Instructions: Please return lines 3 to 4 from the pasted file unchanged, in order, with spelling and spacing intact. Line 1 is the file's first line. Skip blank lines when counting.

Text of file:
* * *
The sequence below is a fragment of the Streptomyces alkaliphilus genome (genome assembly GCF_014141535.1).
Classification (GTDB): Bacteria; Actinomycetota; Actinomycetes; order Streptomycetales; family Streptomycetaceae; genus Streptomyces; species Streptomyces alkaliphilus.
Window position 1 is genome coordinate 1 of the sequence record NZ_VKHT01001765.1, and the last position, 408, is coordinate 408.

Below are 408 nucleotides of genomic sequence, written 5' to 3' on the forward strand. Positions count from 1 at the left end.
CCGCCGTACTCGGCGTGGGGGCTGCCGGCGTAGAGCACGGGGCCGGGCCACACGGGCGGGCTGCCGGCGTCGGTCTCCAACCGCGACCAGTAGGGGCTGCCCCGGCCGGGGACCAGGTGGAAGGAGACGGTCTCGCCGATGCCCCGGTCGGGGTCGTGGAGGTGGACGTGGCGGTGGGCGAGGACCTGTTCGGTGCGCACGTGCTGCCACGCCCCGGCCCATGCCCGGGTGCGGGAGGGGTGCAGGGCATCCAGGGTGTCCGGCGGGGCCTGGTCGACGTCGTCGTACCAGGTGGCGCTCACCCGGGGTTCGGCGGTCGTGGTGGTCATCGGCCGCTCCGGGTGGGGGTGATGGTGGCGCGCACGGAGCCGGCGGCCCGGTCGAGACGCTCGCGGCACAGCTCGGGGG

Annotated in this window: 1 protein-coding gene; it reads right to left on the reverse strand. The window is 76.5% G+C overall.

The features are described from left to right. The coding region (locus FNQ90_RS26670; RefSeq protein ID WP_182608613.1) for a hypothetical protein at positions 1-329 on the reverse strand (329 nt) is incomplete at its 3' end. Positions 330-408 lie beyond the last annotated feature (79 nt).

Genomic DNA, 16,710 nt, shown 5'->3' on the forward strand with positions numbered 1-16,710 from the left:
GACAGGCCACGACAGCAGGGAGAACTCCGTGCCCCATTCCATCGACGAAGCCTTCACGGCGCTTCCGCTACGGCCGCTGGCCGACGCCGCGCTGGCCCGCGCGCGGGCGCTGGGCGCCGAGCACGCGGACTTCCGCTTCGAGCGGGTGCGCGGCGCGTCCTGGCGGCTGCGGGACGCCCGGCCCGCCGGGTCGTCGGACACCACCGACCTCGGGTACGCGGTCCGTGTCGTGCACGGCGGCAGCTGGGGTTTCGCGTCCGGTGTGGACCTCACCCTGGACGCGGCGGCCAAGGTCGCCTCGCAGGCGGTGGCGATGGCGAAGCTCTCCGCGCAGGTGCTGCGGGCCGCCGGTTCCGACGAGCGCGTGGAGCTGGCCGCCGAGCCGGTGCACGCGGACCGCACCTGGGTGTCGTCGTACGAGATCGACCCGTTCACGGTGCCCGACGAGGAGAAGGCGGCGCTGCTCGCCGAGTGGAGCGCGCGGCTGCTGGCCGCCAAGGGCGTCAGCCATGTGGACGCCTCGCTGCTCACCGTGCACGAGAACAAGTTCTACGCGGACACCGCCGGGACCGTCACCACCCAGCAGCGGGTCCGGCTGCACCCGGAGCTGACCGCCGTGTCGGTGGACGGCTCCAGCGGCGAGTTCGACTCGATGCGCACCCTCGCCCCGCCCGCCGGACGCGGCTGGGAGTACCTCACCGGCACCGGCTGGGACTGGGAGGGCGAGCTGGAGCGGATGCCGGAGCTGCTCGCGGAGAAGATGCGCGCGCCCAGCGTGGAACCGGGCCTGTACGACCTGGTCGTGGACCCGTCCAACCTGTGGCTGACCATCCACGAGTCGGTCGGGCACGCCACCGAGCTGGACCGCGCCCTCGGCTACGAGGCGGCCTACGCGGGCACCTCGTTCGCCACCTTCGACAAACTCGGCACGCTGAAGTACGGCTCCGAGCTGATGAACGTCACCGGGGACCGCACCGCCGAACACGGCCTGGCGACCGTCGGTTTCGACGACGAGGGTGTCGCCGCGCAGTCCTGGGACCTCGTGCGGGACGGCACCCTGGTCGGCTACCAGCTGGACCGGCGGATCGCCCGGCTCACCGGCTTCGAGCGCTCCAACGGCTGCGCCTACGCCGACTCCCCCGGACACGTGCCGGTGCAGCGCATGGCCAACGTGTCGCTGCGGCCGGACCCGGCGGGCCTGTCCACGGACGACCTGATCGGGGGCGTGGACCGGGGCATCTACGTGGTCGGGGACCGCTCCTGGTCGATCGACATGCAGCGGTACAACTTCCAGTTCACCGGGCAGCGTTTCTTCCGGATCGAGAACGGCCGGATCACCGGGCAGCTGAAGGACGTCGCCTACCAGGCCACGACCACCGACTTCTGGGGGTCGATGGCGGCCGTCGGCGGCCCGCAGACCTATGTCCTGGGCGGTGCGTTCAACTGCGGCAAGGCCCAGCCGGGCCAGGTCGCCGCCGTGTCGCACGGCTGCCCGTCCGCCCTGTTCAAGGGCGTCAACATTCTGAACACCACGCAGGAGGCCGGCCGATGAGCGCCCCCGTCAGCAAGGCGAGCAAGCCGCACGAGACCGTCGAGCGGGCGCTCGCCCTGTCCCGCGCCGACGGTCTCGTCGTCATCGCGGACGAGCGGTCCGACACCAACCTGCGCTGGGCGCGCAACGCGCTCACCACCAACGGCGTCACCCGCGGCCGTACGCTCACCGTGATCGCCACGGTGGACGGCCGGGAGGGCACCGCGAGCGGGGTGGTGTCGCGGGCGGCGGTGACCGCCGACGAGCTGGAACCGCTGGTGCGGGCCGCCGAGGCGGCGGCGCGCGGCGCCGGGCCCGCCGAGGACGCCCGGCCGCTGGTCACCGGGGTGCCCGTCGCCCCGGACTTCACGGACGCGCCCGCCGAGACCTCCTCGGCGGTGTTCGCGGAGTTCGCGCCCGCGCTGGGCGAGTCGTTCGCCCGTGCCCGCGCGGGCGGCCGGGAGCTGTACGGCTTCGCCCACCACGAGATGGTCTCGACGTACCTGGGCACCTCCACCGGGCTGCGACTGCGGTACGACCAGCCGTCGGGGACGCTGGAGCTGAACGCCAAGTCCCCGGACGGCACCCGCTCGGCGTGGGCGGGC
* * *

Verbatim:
Window position 1 is genome coordinate 1 of the sequence record NZ_VKHT01001765.1, and the last position, 408, is coordinate 408.

Below are 408 nucleotides of genomic sequence, written 5' to 3' on the forward strand. Positions count from 1 at the left end.